Roman Italy

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Italia (northern section) under Augustus and successors
Italia (southern section) under Augustus and successors

Roman Italy was created officially by the Roman Emperor Augustus with the Latin name Italia. It was the first time in history that the Italian peninsula (from the Alps to the Ionian Sea) was united under the same name. In the year 292, the three islands of Corsica, Sardinia and Sicily were added to Roman Italy by Emperor Diocletianus.


Italy (Italia in Latin and Italian) was the name of the administrative division of the Italian peninsula during the Roman era. It was not a province, but became the territory of the city of Rome, thus having a special status.[1] Following the end of the Social War (91–88 BC), Rome had allowed its Italian allies (socii) full rights in Roman society and granted the Roman citizenship to all the Italic peoples.[2]

After having been for centuries the heart of the Empire, from the 3rd century the government and the cultural center began to move eastward: first the Edict of Caracalla in 212 AD extended Roman citizenship to all free men within the imperial boundaries, then Christianity became the dominant religion during Constantine's reign (306–337) raising the power of other Eastern political centres, and finally the capital was moved to Constantinople in 330 AD.

As a result, Italy began to decline in favour of the provinces, which resulted in the division of the Empire into two administrative units in 395 AD: the Western Empire, with capital Mediolanum (Milan), and the Eastern Empire, with capital Byzantium (Constantinople). In 402 AD the capital of Roman Italy was moved to Ravenna from Milan, confirming the decadence of the city of Rome (that was sacked in 410 AD for the first time in seven centuries).


The name Italia covered an area whose borders evolved over time. According to Strabo's Geographica, before the expansion of the Roman Republic, the name was used by Greeks to indicate the land between the strait of Messina and the line connecting the gulf of Salerno and gulf of Taranto (corresponding roughly to the current region of Calabria); later the term was extended by Romans to include the Italian peninsula up to the Rubicon, a river located between Northern and Central Italy.

In 49 BC, with the Lex Roscia Julius Caesar gave Roman citizenship to the people of the Cisalpine Gaul,[3] while in 42 BC the hitherto existing province was abolished, thus extending Italy to the north up to the southern foot of the Alps.[4][5]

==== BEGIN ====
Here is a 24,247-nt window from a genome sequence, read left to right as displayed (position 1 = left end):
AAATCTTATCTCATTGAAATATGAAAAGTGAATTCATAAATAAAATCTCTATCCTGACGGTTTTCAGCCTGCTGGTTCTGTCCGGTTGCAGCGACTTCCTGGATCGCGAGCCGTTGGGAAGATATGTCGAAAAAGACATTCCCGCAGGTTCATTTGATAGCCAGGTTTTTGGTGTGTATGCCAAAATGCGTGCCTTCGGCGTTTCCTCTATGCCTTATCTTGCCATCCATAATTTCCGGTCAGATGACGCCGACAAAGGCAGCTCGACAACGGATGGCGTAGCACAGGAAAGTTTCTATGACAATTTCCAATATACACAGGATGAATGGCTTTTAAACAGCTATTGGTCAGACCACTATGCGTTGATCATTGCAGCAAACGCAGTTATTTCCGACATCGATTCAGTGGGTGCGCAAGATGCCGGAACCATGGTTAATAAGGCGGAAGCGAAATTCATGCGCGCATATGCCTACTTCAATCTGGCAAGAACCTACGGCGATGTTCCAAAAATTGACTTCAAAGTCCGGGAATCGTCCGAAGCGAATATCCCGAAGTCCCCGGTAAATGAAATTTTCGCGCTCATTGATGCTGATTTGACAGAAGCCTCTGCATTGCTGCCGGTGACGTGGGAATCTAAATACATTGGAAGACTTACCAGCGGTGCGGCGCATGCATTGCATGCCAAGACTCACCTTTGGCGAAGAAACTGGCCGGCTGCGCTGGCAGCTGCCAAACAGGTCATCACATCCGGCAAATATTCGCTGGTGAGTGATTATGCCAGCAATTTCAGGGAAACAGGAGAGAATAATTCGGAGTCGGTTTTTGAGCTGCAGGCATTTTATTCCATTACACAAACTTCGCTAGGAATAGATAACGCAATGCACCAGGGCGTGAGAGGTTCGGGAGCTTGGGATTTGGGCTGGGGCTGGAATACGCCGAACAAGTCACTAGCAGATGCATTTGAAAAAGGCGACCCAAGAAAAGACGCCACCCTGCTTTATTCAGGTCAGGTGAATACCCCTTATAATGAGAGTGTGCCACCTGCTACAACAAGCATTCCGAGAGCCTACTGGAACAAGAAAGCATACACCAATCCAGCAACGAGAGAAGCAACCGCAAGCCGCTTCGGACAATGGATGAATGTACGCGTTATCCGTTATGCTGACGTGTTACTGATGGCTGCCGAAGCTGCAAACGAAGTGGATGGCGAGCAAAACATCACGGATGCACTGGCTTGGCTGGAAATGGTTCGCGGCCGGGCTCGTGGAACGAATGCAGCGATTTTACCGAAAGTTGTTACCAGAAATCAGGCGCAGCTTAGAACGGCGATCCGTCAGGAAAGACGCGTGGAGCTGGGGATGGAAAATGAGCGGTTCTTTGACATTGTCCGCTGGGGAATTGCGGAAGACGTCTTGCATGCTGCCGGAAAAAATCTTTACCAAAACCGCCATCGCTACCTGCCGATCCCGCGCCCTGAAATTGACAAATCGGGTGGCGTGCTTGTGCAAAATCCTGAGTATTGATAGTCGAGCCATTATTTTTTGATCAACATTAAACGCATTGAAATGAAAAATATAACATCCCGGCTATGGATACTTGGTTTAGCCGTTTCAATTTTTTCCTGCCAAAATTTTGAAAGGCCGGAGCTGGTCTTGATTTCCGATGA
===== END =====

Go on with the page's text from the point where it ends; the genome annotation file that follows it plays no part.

Under Augustus, the peoples of today's Aosta Valley and of the western and northern Alps were subjugated (so the western border of Roman Italy was moved to the Varus river), and the Italian eastern border was brought to the Arsia river in Istria;.[5] Finally, in the late 3rd century AD Italy came to include the islands of Corsica et Sardinia and Sicily, as well as Raetia and part of Pannonia to the north.[6]

Augustan organization

At the beginning of the imperial era, Italy was a collection of territories with different political statuses. Some cities, called municipii, had some independence from Rome, while others, the coloniae, were founded by the Romans themselves. Around 7 BC, Augustus divided Italy into eleven regiones, as reported by Pliny the Elder in his Naturalis Historia:

Roman Italia (in green) as organized by Augustus.
The Tropaeum Alpium The Victory Monument of the Alps, La Turbie,France, marked the augustan border between Italy and Gaul
Italia annonaria and Italia suburbicaria dioceses.

Italy was privileged by Augustus and his heirs, with the construction, among other public structures, of a dense network of Roman roads. The Italian economy flourished: agriculture, handicraft and industry had a sensible growth, allowing the export of goods to the other provinces.[citation needed] The Italian population may have grown as well: three census were ordered by Augustus, to record the number of Roman citizens throughout the empire. The surviving totals were 4,063,000 in 28 BC, 4,233,000 in 8 BC, and 4,937,000 in AD 14, but it is still debated whether these counted all citizens, all adult male citizens, or citizens sui iuris.[7] Estimates for the population of mainland Italy, including Cisalpine Gaul, at the beginning of the 1st century range from 6,000,000 according to Karl Julius Beloch in 1886, to 14,000,000 according to Elio Lo Cascio in 2009.[8]

Diocletian re-organization